by Michael Albert; April 11, 2003
In Z Magazine
When a New York Times correspondent indicated on its front page of February16th 2003, that there were now only two super powers in the world -- the U.S. and public opinion - dissidents everywhere trumpeted the article as recognizing activism's stature and importance. But did we understand the broader implications?
The Times observation indicates what we all should already have known -- that there is a war in the world. It is between an agenda that aggrandizes the rich and powerful at the expense of the poor and weak - and a contrary agenda that diminishes differences in income, wealth, and power on the road to equity and self-management. Moreover, it isn't the policies of the disparate heads of state of France and Germany, Italy and Spain, Turkey and India, South Africa and Egypt, Chile and Bolivia, that ultimately matter most to people's daily life prospects. Nor is it the machinations of the separate corporate leaders of competing businesses around the world. What ultimately matters most to people's prospects now and into the future, is the struggle between the world's masters and its aroused citizens.
The conflict between these super powers rages in neighborboods, communities, counties, countries, and regions, and across the whole planet. Advocates of justice are getting stronger, but we cannot yet reverse the rising tides of repression, violence, and impoverishment. We cannot yet win big victories for peace, redistribution, and justice. And so if we go to bed each night measuring our day's labors by whether we have won major victories against the behemoth, then each night we will go to bed weeping over our inadequacy and moaning at the power of the world's centers of power and their ability to ignore our demands. Worse, our weeping and moaning will diminish our energies and make us unattractive to those we seek to reach. We will go to bed dumb as well, because we will be ratifying standards of measurement which stunt and curb our efforts, and which entirely lack reason.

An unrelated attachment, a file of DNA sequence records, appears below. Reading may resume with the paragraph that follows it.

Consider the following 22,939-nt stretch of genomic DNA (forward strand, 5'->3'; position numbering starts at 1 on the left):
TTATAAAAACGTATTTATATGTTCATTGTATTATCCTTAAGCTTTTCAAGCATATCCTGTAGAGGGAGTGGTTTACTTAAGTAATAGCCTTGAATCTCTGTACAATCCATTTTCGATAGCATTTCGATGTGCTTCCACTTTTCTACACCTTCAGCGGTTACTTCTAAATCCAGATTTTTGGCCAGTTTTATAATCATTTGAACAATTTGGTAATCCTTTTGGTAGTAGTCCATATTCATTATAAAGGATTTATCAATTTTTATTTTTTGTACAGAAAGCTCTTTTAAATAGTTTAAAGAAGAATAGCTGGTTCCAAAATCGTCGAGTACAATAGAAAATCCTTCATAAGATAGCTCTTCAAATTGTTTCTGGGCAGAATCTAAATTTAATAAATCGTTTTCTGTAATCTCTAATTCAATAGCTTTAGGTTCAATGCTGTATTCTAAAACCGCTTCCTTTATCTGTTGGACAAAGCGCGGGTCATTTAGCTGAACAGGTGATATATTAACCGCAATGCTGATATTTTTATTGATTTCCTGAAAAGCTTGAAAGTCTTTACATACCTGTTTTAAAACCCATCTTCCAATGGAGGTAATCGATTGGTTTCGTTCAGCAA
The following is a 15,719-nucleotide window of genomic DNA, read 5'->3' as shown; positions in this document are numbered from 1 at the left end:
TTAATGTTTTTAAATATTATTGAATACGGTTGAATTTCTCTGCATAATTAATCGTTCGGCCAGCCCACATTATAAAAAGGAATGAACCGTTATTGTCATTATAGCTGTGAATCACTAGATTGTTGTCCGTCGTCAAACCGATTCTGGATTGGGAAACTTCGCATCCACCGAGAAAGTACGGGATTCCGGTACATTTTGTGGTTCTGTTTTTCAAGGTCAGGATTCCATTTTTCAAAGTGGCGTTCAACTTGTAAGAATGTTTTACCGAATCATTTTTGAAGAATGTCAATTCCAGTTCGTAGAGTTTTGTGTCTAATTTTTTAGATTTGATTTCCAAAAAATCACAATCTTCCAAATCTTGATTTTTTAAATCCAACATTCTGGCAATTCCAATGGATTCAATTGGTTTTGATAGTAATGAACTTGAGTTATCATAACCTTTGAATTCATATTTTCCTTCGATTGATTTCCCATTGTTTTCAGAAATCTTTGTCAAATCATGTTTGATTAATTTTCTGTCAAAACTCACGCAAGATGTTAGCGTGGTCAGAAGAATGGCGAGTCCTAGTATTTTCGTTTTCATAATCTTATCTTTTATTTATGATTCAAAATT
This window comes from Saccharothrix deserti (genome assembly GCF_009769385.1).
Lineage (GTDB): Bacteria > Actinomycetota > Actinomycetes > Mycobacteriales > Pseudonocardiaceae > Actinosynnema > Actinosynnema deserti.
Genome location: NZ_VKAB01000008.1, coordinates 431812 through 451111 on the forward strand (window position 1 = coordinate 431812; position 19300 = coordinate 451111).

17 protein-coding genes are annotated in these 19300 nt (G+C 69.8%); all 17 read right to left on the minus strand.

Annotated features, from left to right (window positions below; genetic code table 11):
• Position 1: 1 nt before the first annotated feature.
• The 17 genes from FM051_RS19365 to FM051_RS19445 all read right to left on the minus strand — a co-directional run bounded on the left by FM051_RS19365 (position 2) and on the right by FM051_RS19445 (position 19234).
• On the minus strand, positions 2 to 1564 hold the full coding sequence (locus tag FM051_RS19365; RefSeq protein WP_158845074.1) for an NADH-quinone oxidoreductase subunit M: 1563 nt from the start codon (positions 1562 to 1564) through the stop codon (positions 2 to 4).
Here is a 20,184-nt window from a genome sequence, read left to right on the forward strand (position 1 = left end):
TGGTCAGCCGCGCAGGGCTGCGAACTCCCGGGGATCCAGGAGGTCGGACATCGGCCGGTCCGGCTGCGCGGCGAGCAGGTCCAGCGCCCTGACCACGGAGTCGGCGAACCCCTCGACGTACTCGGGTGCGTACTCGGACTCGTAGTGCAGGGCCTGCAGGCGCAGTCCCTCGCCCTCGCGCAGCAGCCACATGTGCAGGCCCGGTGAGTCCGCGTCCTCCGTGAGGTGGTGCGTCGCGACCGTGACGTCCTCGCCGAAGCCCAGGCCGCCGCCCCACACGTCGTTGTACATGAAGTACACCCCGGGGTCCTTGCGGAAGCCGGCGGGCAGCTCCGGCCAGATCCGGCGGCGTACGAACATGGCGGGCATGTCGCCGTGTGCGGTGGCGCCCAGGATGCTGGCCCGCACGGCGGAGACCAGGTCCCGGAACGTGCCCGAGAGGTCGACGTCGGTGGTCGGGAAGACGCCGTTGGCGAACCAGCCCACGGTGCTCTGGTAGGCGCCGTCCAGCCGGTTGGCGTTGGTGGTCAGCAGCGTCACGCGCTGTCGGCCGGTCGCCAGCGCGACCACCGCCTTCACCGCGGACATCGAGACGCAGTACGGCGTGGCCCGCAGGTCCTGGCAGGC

This is the best of times. We have seen, in recent weeks, not only the largest simultaneous peaceful legal demonstrations worldwide in history, but massive civil disobedience, coordinated resistance, citywide, regional, and national teach-ins, protests, and marches, and what is ultimately most important, local outreach in towns, on streets, in schools, and everywhere.
More, the tone and tenor of this upsurge is diversifying. People are seeing the necessity to not only oppose this war, but to oppose all imperial war. People are seeing the need to not only seek peace now, but to seek pervasive and lasting peace, and not just peace but also justice. People are seeing the need to not only reject the barbaric, the colonial, and the domineering, but to propose and advocate positive alternatives to capitalism, patriarchy, and racism.